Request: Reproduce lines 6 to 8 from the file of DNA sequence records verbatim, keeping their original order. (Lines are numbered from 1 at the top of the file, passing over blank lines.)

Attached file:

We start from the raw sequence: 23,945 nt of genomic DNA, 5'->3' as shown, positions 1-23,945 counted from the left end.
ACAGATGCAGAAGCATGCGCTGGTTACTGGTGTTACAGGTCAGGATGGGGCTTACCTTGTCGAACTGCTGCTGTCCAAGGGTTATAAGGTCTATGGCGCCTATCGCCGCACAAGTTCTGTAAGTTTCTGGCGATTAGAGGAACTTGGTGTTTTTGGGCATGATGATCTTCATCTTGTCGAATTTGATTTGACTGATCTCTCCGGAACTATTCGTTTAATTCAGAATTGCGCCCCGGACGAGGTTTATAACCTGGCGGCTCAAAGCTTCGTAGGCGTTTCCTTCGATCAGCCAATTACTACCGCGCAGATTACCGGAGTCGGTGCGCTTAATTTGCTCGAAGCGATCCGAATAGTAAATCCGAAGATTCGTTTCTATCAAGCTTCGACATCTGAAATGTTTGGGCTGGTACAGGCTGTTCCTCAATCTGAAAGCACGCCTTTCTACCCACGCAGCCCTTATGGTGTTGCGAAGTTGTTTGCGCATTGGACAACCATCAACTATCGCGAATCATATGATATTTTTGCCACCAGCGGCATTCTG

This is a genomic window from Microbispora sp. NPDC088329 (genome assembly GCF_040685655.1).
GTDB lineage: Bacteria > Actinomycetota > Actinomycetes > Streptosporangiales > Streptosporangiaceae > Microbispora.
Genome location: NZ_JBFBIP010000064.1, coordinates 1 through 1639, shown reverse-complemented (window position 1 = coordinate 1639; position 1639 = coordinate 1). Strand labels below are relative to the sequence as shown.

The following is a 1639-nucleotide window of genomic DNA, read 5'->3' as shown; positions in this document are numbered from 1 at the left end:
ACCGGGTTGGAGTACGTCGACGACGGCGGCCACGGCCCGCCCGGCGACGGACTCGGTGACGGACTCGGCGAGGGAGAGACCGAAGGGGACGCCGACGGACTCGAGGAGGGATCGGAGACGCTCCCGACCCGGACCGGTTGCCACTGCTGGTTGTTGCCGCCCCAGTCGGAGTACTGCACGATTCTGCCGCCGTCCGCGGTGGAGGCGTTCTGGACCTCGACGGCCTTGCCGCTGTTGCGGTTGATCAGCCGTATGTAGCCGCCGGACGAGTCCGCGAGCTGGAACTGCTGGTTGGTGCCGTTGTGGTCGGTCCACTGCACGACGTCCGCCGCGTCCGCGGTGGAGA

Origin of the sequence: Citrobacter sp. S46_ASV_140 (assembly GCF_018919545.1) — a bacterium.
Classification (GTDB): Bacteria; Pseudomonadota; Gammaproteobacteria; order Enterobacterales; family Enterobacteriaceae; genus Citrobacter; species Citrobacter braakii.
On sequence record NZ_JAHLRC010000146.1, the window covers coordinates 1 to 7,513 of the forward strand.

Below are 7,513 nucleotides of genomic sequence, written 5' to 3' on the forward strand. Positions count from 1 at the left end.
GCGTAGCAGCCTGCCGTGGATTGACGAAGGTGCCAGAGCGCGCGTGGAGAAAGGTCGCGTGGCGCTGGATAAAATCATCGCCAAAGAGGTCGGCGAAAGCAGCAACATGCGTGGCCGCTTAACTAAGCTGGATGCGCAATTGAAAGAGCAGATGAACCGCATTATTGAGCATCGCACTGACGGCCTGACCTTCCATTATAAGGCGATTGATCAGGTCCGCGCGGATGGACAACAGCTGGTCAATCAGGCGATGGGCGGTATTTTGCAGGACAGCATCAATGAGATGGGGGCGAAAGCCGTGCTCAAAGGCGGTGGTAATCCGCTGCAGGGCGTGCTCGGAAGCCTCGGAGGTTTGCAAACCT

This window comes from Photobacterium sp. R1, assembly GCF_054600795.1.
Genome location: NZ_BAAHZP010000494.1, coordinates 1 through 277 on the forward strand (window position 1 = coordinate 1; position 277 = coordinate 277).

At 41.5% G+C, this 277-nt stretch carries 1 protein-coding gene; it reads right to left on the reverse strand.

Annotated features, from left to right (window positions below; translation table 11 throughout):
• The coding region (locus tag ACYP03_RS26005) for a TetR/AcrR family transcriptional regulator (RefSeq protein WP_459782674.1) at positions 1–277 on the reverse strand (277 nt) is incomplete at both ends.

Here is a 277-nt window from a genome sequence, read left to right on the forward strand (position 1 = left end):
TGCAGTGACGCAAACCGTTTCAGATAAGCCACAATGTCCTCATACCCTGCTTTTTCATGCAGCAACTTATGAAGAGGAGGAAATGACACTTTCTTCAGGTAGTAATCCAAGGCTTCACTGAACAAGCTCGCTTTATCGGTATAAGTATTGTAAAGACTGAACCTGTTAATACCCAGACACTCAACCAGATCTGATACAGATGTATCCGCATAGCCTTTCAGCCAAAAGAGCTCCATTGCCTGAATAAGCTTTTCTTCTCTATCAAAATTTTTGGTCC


The following is a 1639-nucleotide window of genomic DNA, read 5'->3' as shown; positions in this document are numbered from 1 at the left end:
ACCGGGTTGGAGTACGTCGACGACGGCGGCCACGGCCCGCCCGGCGACGGACTCGGTGACGGACTCGGCGAGGGAGAGACCGAAGGGGACGCCGACGGACTCGAGGAGGGATCGGAGACGCTCCCGACCCGGACCGGTTGCCACTGCTGGTTGTTGCCGCCCCAGTCGGAGTACTGCACGATTCTGCCGCCGTCCGCGGTGGAGGCGTTCTGGACCTCGACGGCCTTGCCGCTGTTGCGGTTGATCAGCCGTATGTAGCCGCCGGACGAGTCCGCGAGCTGGAACTGCTGGTTGGTGCCGTTGTGGTCGGTCCACTGCACGACGTCCGCCGCGTCCGCGGTGGAGA

Origin of the sequence: Citrobacter sp. S46_ASV_140 (assembly GCF_018919545.1) — a bacterium.